DEFENCE secretary Gavin Williamson is facing calls from a coroner to do more to protect Britain’s troops following the suicide of a special forces veteran.
‘Tortured soul’ Danny Johnston killed himself after he was left ‘destroyed’ by his 14-year army career, which saw him serve in war zones across the Middle East, Kosovo and Northern Ireland.
The 35-year-old Corporal had been part of the UK’s elite Special Reconnaissance Regiment (SRR), the sister regiment of the famed SAS. Before that he was part of the Princess of Wales’s Royal Regiment, Portsmouth’s local infantry unit.
But an inquest into his death revealed how the military offered him no support despite ‘obvious red flags’ about his mental health flaring up, which later led to him being discharged from the army.
The court heard how the experienced soldier had been traumatised by a tour in Afghanistan and unable to sleep.
Fearing his career would be left in tatters if he spoke out, Mr Johnston broke military rules and started using the prescription drug valium in secret.
But he was eventually caught during a random drug test and sacked from the army, ‘a shame’ his family said he never truly recovered from.
On May 20, 2018, Mr Johnston disappeared from his family home in Bognor Regis, with his body being found on May 23 hanging from a tree in Stoughton woods, near Chichester.
Now James Healey-Pratt, assistant coroner for West Sussex, vowed to write to Mr Williamson and urge him to improve the support for the nation’s service personnel to stop ‘future deaths’ and ‘tragedies like Danny’.
Speaking at a hearing in West Sussex Coroner’s Court, in Crawley, the coroner said: ‘Our service personnel need to be looked after and protected to a greater extent than they are.
‘In many ways, Danny’s tragic situation is an example of that. It’s the duty of this court to protect future people from that similar outcome.’
During the inquest, the court heard how Mr Johnston had attempted to take his life in woodland close to his home in Herefordshire exactly a week before he disappeared.
The troubled 35-year-old was caught by police ‘carrying a rope’ after worried friends contacted officers after a post he made on social media.
Following the failed attempt, he went back to his family home in Bognor Regis, where he stayed with his mother, Viv Johnston.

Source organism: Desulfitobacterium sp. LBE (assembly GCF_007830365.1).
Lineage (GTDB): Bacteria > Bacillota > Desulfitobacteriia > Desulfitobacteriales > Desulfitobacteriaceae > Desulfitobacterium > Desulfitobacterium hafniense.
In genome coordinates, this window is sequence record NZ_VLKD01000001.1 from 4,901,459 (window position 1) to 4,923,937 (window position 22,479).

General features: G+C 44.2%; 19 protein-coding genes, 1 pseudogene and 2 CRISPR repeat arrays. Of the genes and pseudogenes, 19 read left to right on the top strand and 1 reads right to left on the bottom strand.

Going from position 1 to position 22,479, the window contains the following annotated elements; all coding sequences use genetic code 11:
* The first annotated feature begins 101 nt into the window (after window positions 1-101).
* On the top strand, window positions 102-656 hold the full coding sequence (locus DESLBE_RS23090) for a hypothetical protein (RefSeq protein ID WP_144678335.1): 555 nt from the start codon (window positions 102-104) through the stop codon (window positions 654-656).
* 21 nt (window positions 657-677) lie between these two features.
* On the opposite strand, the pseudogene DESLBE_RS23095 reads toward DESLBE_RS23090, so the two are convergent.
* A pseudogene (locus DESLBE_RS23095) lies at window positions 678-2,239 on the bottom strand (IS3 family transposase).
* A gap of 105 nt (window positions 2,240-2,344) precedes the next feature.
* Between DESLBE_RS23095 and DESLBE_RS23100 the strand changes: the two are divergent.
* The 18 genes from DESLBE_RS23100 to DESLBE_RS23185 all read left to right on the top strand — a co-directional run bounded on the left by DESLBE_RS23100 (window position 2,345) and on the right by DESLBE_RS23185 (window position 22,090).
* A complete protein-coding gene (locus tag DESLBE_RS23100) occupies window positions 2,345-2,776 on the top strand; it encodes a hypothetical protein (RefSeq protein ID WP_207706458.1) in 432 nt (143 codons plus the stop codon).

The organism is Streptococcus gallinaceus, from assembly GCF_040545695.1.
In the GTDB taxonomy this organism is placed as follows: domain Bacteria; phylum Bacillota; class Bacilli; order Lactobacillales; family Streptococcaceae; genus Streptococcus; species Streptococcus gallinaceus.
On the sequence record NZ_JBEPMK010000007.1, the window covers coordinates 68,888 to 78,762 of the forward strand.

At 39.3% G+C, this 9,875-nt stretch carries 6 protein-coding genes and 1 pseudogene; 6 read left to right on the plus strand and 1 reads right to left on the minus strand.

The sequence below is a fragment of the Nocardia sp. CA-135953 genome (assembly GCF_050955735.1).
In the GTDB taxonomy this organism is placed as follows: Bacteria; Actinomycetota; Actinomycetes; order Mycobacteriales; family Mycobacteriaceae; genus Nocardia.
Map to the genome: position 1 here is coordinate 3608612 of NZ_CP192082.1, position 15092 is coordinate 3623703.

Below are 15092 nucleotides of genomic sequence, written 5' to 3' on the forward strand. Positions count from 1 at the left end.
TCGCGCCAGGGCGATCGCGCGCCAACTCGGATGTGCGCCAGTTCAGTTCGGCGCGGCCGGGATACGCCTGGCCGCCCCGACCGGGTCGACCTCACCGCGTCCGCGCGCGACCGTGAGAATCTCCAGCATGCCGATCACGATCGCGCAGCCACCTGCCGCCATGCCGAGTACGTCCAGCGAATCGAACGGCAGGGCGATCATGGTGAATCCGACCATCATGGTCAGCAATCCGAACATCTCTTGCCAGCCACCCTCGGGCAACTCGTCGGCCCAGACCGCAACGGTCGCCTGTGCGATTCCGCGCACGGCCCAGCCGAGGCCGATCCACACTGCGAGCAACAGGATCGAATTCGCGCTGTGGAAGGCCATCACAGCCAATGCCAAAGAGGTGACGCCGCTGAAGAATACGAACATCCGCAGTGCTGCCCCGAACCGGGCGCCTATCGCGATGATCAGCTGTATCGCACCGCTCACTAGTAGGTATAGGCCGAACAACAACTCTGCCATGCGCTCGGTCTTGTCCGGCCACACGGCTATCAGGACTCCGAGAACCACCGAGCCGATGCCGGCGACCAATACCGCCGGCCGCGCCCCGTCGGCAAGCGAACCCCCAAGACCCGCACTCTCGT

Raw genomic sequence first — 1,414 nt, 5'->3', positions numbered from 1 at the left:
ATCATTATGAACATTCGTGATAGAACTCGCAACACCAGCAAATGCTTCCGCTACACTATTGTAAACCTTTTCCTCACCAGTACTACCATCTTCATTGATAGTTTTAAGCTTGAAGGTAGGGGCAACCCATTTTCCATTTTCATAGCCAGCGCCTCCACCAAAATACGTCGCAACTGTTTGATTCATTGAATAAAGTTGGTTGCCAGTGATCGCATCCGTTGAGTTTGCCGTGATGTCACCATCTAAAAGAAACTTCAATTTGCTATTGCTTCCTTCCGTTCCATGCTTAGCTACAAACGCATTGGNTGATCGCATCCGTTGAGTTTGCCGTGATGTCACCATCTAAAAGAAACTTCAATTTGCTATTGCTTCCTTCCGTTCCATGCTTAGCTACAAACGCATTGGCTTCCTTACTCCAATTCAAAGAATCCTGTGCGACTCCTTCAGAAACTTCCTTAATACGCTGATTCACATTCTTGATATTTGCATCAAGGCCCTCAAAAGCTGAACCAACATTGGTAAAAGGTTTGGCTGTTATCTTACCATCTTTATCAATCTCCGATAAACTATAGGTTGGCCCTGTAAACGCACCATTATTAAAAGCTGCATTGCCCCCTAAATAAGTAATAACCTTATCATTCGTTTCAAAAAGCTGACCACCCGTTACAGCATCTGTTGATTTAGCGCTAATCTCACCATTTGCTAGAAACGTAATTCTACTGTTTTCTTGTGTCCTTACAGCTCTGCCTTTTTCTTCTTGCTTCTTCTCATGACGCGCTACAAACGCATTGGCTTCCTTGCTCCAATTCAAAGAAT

However, Mr Johnston’s sister, Sophie Johnston, told the court her brother was ‘not himself’ and looked ‘haunted’..
She said: ‘Danny was quite a tortured soul sometimes and he didn’t talk to anybody.
‘He was absolutely devastated that he had been discharged from the army and angry with himself.
‘He found it so hard to adjust to normal civilian life. He knew it was all his fault.’
When Mr Johnston disappeared on May 20, a large group of friends, family and fellow veterans - including former members of the SAS - joined the search effort.
The four-day operation saw teams hunting through Queen Elizabeth Country Park, near Portsmouth, and basing themselves at the Army Reserve Centre, in Tudor Crescent.
However, Mr Johnston’s body was found by passers-by in Stoughton woods, at 11.30am on May 23, 2018. He was pronounced dead at the scene.
A post-mortem examination revealed he had trace levels of ethanol consistent with ‘mild or moderate’ intoxication. Benzodiazepine was also detected in his blood at ‘therapeutic levels’ consistent with the using of prescription valium, Mr Healey-Pratt said.
The hearing heard evidence from Lieutenant Colonel Chris Rotchell, who was representing the Ministry of Defence (MoD).
The army officer said since Mr Johnston’s death, the MoD had introduced new support measures for troops with mental health disorders.
‘I joined the military in 1997 and the changes have been staggering from where we were then to where we are now,’ he told the court. ‘But there’s still a huge amount of work to do surrounding the taboos of coming forward [for help].’
Reaching a conclusion of suicide, the coroner said the support for Mr Johnston in 2013 ‘wasn’t adequate’, and added: ‘If a special forces operative has sleeping problems, potentially due to combat tour in Afghanistan, they should feel safe and entitled to seek proper assistance without fear of jeopardising their military career.’
He noted the MoD’a attitudes had changed since Mr Johnston’s discharge but said ‘more’ still needed to be done.
‘Danny had been an effective and highly-valued member of his special forces unit the SSR,’ he added. ‘He served his Queen, he served his country, he served his regiment.’